Approximately 8% of adults in America experience post-traumatic stress disorder (PTSD) every year.  Some people develop the condition after experiencing or witnessing a life-threatening event, like combat, a natural disaster, a car accident or sexual assault.

Rates are higher in Veterans, particularly those who receive their health care from VA, including 12% of Veterans overall and 26% of OEF/OIF Veterans.

As the nation’s leading provider of effective trauma-focused treatments for the condition, VA offers hope of healing for the silent wounds of war while training future health professionals in VA’s gold standard of PTSD care.

Exceptional training found only at VA

VA’s National Center for PTSD is the world’s leading research and educational center of excellence on PTSD and traumatic stress. At VA sites across the country, VA health professions trainees receive exceptional training and experience, preparing them for the workforce at VA or in their communities.

Treatment for trauma across the life span.

Many highly trained experienced VA professionals go on to teach health professions trainees in the condition’s treatments. VA trainees learning Cognitive Processing Therapy (CPT) participate in a six-month consultation with a trained consultant.

With more than 70 percent of VA psychologists reporting they completed training in VA, our education mission significantly impacts Veteran care.

VA staff are provided structured training in PTSD treatments such as CPT and Prolonged Exposure (PE).

CPT helps people recognize how trauma has changed their view about themselves, others and the world. CPT teaches people to think through their “stuck points” – negative thoughts about the trauma that get in the way of recovery. They consider new, more balanced perspectives.

VA provides treatment related to trauma across the life span. Trainees receive a diversity of training experiences in treating trauma related to childhood sexual abuse, military sexual trauma, combat-related trauma and accidents.

Trainees also gain valuable training and experience in treating Veterans with a wide range of conditions in addition to PTSD. Those conditions include depression, substance abuse or chronic pain. This enables them to treat complex patients in VA or the community.

Emphasis on gold standard treatment

Training future health professionals in the latest treatments increases Veterans’ access to care both inside and outside of VA.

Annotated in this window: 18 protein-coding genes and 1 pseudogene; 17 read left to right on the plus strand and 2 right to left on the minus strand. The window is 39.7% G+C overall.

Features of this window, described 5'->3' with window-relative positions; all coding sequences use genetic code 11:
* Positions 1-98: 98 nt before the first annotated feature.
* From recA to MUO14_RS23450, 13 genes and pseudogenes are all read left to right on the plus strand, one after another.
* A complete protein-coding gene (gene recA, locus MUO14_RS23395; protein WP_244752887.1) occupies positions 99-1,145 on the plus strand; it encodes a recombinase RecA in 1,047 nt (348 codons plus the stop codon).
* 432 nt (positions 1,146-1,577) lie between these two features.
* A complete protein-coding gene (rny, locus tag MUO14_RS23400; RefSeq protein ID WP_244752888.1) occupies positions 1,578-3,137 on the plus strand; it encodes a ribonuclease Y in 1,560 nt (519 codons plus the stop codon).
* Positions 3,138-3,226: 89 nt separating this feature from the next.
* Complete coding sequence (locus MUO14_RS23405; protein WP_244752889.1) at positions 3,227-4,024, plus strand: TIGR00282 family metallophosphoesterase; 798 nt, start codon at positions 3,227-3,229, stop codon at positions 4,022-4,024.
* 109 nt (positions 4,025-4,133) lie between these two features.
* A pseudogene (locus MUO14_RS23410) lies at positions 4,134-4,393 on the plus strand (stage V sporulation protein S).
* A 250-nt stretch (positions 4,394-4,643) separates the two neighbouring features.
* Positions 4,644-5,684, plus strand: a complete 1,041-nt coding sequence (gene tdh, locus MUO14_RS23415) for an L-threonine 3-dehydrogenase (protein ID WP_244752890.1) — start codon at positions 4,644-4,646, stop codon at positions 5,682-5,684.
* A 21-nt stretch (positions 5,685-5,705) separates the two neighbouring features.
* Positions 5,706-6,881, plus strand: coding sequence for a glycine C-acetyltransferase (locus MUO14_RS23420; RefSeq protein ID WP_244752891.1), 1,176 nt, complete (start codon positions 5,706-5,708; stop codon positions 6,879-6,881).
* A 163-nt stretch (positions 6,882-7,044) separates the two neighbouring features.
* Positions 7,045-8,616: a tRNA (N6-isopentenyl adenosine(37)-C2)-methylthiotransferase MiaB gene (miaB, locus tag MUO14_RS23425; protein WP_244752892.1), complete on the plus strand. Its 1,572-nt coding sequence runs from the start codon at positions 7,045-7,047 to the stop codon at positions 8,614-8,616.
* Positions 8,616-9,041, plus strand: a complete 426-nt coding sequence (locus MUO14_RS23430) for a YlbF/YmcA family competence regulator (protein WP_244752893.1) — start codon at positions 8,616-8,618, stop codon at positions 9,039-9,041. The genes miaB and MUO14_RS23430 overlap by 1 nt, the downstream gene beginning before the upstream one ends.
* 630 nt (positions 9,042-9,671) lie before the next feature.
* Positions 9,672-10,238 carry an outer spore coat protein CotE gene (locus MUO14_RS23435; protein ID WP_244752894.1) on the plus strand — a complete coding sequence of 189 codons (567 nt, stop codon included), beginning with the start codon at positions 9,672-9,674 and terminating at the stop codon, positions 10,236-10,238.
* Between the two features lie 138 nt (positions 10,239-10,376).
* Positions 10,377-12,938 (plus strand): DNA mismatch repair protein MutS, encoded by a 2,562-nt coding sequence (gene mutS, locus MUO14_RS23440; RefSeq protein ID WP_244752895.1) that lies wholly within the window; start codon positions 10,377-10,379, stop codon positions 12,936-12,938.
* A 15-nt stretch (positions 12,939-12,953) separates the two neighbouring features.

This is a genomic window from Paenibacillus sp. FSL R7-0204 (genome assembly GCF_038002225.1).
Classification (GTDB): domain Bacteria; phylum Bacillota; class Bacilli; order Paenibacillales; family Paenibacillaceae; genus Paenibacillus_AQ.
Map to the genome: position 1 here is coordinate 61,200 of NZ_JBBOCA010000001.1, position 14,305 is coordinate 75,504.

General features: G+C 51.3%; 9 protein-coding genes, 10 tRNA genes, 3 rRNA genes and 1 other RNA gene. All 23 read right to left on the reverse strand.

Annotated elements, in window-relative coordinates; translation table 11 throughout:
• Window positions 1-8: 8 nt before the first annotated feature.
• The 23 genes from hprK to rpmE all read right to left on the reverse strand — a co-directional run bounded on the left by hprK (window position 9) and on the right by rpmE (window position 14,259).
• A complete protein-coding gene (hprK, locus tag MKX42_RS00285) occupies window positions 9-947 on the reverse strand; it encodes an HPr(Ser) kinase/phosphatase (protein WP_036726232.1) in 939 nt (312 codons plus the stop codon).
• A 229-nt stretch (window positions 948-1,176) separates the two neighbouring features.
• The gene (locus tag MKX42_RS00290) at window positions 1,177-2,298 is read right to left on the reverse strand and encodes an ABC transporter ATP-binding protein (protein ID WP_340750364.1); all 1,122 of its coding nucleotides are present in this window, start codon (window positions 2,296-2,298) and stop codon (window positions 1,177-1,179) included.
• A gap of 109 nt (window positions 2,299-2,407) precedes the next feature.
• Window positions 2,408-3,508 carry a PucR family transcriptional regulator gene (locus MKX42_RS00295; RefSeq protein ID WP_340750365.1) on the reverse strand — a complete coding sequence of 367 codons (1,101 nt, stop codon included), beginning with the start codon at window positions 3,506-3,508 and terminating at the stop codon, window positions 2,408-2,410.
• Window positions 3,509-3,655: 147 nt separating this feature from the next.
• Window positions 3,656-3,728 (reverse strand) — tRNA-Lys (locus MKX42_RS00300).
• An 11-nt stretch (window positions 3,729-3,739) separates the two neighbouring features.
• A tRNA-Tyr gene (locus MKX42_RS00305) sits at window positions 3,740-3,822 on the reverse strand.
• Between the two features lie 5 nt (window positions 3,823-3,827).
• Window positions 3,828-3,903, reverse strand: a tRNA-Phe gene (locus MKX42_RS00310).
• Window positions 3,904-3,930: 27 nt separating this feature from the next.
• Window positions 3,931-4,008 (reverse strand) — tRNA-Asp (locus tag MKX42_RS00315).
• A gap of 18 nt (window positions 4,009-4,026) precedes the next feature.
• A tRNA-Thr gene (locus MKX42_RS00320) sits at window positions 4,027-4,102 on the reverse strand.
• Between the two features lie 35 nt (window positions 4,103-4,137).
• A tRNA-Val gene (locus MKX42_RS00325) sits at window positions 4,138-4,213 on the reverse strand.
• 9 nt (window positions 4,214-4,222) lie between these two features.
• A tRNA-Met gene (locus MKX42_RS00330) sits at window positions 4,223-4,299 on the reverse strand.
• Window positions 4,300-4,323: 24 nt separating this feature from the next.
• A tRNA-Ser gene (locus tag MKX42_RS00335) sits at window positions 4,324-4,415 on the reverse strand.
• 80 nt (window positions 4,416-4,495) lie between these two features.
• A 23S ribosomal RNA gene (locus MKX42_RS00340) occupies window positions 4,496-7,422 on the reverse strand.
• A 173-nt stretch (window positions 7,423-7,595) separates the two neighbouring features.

“What makes VA unique and special for PTSD training is the quality of the trainee experience, supervision, the emphasis on gold standard treatments and the unparalleled diversity of patient experiences,” said Dr. Dana Holohan, director of the Center for Traumatic Stress at Salem VA Medical Center. She’s also the former chair of the VA Psychology Training Council.

Related blog post: Hope after PTSD… Special Forces commando finds peace of mind.

By Clair Hill is a writer for Enterprise Resource Performance, Inc.

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Published on Jul. 23, 2021

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  1. Roger Mann July 31, 2021 at 11:34 am

    The majority of PTSD providers out of VISN 10 are misandrist who are likely to drop or do a disruptive behavior report when talking about combat experience. VETCENTERS are much better but overwhelmed and leadership is unresponsive to Vet center concerns.

  2. Roger Mann July 31, 2021 at 11:26 am

    Gold standard misandrist at Ann Arbor VA, where complaints are met with reprisals like disruptive behavior reports, threats of loss of care and abandonment. The UofM alumni staff use VA police as thier personnel leg breakers to stave off malpractice and negligence complaints.

  3. Wendy Anderson July 29, 2021 at 10:47 pm

    Gold standard???? You hire civilians to evaluate veterans that have been sexually assaulted. These civilians often cause more stress and trauma on the veteran based on their biases. We go through He** and are often denied or rate lowered. You talk about PTSD what about the aftermath of sexual assault let’s talk about that PTSD.

  4. Barry Meuse July 29, 2021 at 8:56 pm

    hyperbaric oxygen therapy works- go try it

  5. David Johnson July 29, 2021 at 7:27 pm

    The VA gold standard mental health tx for me has been to cut & threaten to eliminate what little Benzodiazepines I’m still on, but continue to prescribe worthless meds such a Vistaril, or worse, anti-psychotics that only increase depression, anxiety, & panic w/ their horrible side-effects. Suicidal ideations mean nothing when you are up against meds like Benzos which have been targeted & are being eliminated, no matter the cost to veterans & the veteran population.
    Bottom line is that Benzos & Opioids are the ‘off the table’ meds that are out in the VA system, (out in civilian world too). It is not said to the veteran but it is understood that these drugs are not to be subscribed to veterans. The new school of thought is that if you can’t get straightened out on SSRI’s or SNRI/s, you are just going to be another statistic that keeps the VA research funding coming in.

  6. Walter Frey July 28, 2021 at 6:49 pm

    If the VA is the gold standard why are group therapy sessions being cut at both the VAMC and the Vet Centers?

  7. A July 25, 2021 at 7:47 am

    Gold standard? When a veteran no longer is receiving group therapy because a female doctor wants to make an opinion that men are more emotional than women to a group of men, I tend to question that gold standard and the experience of that doctor. For my severe PTSD, depression, and anxiety, I have to wait over 45 days for an appointment with my primary psychologist, tell me again where this gold standard is. When I speak to Veterans and they say that the therapy isn’t working, that pretty much tells me that gold standard does not exist

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